speech was his first public address since his oration in July, and his first public participation in the political contests against slavery.
The speech, one of his briefest, as well as the resolutions, are an earnest plea against the admission of Texas
as a slave State; and reserving any argument based on political expediency or sectional supremacy, he pleaded in the name of patriotism, humanity, and religion for the union of men of all parties in resisting the extension and perpetuation of slavery.1
Certain passages show that he did not anticipate immediate success, and that he faced the possibility that Massachusetts
by her steadfast resistance might be left to stand in noble isolation.
But we cannot fail to accomplish great good.
It is in obedience to a prevailing law of Providence that no act of self-sacrifice, of devotion to duty, of humanity, can fail.
It stands forever as a landmark, from which at least to make a new effort.
Future champions of equal rights and human brotherhood will derive new strength from these exertions.
In his appeal to the people he said:—
God forbid that the votes and voices of Northern freemen should help to bind anew the fetters of the slave!
God forbid that the lash of the slave-dealer should descend by any sanction from New England! God forbid that the blood which spurts from the lacerated, quivering flesh of the slave should soil the hem of the white garments of Massachusetts!
He wrote to Lieber
, Nov. 17, 1845:—
Webster has talked of resigning his seat in the Senate.2 His debts annoy him very much, and he is unwilling to go to Washington unless these shall be paid.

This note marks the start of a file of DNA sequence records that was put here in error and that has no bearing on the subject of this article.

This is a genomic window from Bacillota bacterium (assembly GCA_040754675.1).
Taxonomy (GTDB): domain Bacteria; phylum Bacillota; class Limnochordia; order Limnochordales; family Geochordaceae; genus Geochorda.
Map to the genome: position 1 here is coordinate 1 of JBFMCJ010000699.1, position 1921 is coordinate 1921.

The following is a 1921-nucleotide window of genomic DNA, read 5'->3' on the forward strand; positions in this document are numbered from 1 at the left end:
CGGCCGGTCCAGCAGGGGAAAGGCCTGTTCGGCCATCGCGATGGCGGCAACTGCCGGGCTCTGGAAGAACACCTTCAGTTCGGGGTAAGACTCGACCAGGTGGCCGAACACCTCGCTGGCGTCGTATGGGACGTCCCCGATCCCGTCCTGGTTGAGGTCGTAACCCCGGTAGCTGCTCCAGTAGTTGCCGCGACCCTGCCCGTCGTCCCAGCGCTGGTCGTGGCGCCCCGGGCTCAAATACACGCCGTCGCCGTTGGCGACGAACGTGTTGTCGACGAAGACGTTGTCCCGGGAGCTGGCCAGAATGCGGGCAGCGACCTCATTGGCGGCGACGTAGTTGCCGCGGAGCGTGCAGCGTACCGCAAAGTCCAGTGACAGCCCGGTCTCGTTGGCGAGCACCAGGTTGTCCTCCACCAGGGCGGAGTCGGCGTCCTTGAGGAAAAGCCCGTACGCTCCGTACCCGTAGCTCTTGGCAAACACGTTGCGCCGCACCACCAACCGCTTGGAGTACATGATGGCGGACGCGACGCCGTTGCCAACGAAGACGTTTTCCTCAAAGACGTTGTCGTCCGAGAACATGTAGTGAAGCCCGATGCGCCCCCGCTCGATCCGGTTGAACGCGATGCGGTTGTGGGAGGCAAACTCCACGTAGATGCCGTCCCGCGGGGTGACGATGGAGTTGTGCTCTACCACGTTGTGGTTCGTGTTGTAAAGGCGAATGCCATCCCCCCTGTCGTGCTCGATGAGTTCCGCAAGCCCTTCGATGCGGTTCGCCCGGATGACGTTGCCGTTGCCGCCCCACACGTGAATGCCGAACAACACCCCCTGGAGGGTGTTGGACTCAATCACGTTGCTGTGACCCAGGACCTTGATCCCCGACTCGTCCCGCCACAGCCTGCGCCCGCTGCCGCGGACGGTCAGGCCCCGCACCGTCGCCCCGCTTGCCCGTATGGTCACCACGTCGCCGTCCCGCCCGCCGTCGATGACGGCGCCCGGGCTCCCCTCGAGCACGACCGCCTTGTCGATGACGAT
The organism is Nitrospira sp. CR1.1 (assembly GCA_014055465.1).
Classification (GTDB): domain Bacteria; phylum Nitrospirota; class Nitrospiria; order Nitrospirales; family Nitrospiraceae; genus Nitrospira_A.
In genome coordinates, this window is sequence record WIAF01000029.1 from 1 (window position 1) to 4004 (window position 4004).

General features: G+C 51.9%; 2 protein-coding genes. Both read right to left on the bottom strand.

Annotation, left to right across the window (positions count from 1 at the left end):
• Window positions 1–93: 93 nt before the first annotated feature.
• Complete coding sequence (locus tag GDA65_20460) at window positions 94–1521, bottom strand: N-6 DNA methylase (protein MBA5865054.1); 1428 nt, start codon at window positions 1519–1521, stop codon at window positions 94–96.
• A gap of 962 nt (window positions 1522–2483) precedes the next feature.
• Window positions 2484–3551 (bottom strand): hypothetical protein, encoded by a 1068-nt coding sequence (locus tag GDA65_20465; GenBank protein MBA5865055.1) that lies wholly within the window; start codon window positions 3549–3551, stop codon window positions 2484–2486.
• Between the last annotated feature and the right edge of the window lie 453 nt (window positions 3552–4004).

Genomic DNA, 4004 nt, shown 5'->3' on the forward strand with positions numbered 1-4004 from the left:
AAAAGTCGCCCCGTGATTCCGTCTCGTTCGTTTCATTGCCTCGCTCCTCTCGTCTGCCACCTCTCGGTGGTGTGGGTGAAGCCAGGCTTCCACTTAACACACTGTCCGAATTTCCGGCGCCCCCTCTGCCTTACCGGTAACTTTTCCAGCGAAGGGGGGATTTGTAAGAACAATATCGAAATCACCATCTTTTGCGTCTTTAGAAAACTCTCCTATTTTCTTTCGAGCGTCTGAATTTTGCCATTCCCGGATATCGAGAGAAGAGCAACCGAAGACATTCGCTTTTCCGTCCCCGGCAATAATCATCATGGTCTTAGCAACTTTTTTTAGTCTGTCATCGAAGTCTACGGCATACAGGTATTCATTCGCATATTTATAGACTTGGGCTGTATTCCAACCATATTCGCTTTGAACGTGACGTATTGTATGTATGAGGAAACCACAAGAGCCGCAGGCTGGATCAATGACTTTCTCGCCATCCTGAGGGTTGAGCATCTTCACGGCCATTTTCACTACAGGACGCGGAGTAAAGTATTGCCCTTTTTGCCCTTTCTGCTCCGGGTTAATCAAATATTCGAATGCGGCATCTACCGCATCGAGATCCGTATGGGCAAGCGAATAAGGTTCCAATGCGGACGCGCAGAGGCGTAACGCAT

The debts that must be paid amount to about thirty thousand dollars. If he should resign.
it would be difficult to determine his successor.
The antislavery element is becoming the controlling power in our State; and I doubt if any person could be sent who was not in favor of earnest efforts for the abolition of slavery under the Federal Constitution.
Ever since you left the North, this topic has assumed a great importance in Massachusetts. S. C. Phillips and W. B. Calhoun (formerly of the House of Representatives), and several other prominent Whigs, have entered the field, and will labor to bring the Whig party of Massachusetts to the antislavery platform.
This will, of course, put them out of communion with the Southern Whigs.
These efforts are discountenanced by Abbott Lawrence and Nathan Appleton.
I doubt if the Whigs of Massachusetts will ever again vote for a slaveholder as President.
We have commenced an agitation against the admission of Texas as a slave State, which promises to light a powerful flame.
S. C. Phillips has delivered a couple of lectures on the Texas question and on slavery, which